Kris Graves: Race and Place in Contemporary American Photography – this Friday, December 11th from 7 to 8 pm EST (register here to attend)
Announcing this semester’s final entry in the Art & Politics Lecture Series:
Kris Graves: Race and Place in Contemporary American Photography
Friday, Dec 11th, 2020; 7:00 – 8:00pm EST on Zoom
Kris Graves creates artwork that deals with what he views wrong with American society and aims to use art as a means to inform people about social issues. He also works to elevate the representation of people of color in the fine art canon; and to create opportunities for conversation about race, representation, and urban life. Graves creates photographs of landscapes and people to preserve memory.
In this lecture Graves will discuss his recent project photographing scenes that reference the history of racism and police brutality. His camera has captured confederate monuments, sites of police murders, social movement activity and more. He’ll discuss how he’s approached this work and what the camera might help to say about American reality today.
Kris Graves (b. 1982 New York, NY) is an artist and publisher based in New York and London. He received his BFA in Visual Arts from S.U.N.Y. Purchase College and has been published and exhibited globally, including the National Portrait Gallery in London, England and Aperture Gallery, New York; among others. https://krisgraves.com/info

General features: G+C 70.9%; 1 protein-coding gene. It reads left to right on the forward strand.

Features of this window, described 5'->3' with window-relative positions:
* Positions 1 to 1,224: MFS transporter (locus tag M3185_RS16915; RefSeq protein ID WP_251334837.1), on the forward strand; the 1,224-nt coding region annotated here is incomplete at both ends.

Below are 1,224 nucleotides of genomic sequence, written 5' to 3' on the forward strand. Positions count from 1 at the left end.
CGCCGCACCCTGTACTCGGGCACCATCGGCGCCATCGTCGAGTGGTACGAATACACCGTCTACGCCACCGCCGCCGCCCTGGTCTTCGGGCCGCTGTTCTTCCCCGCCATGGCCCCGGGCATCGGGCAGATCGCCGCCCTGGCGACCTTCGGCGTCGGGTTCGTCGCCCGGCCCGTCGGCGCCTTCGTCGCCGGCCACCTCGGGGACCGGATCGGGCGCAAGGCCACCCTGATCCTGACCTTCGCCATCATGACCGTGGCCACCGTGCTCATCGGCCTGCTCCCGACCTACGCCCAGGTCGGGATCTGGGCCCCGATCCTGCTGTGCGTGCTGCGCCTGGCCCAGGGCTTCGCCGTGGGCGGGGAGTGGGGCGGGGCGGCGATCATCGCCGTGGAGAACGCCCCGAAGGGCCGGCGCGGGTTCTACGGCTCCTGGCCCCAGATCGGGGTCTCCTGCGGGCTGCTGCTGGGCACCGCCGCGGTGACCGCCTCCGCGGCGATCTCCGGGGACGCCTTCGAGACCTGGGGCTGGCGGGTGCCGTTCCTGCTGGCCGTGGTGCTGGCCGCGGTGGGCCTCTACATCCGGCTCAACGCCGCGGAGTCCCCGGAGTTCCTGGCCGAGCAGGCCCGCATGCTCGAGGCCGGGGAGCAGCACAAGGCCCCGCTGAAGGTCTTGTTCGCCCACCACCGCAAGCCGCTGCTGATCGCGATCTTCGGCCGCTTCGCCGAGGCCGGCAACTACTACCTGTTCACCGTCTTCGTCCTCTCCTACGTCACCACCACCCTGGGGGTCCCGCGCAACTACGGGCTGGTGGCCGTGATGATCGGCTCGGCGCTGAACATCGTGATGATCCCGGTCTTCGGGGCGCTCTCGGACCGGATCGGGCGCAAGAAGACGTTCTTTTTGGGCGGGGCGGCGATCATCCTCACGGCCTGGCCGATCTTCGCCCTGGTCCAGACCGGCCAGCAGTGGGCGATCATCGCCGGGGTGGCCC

The Art & Politics Lecture Series: Humanity is living through an interlocking series of crises. It is difficult to say strongly enough how urgent the situation is. How do these conditions impact the arts? Does art have resources that might come to our aid in these serious times? What is to be done? In light of all there is to understand and to change, SVA’s Art & Politics Lecture Series, co-hosted by the BFA Visual & Critical Studies and Honors Program, invites activists, scholars, politicians, artists, critics, historians, curators, and scientists, to address, discuss and debate politics, art, and the delicate filaments that tie them together.
Image credit: Kris Graves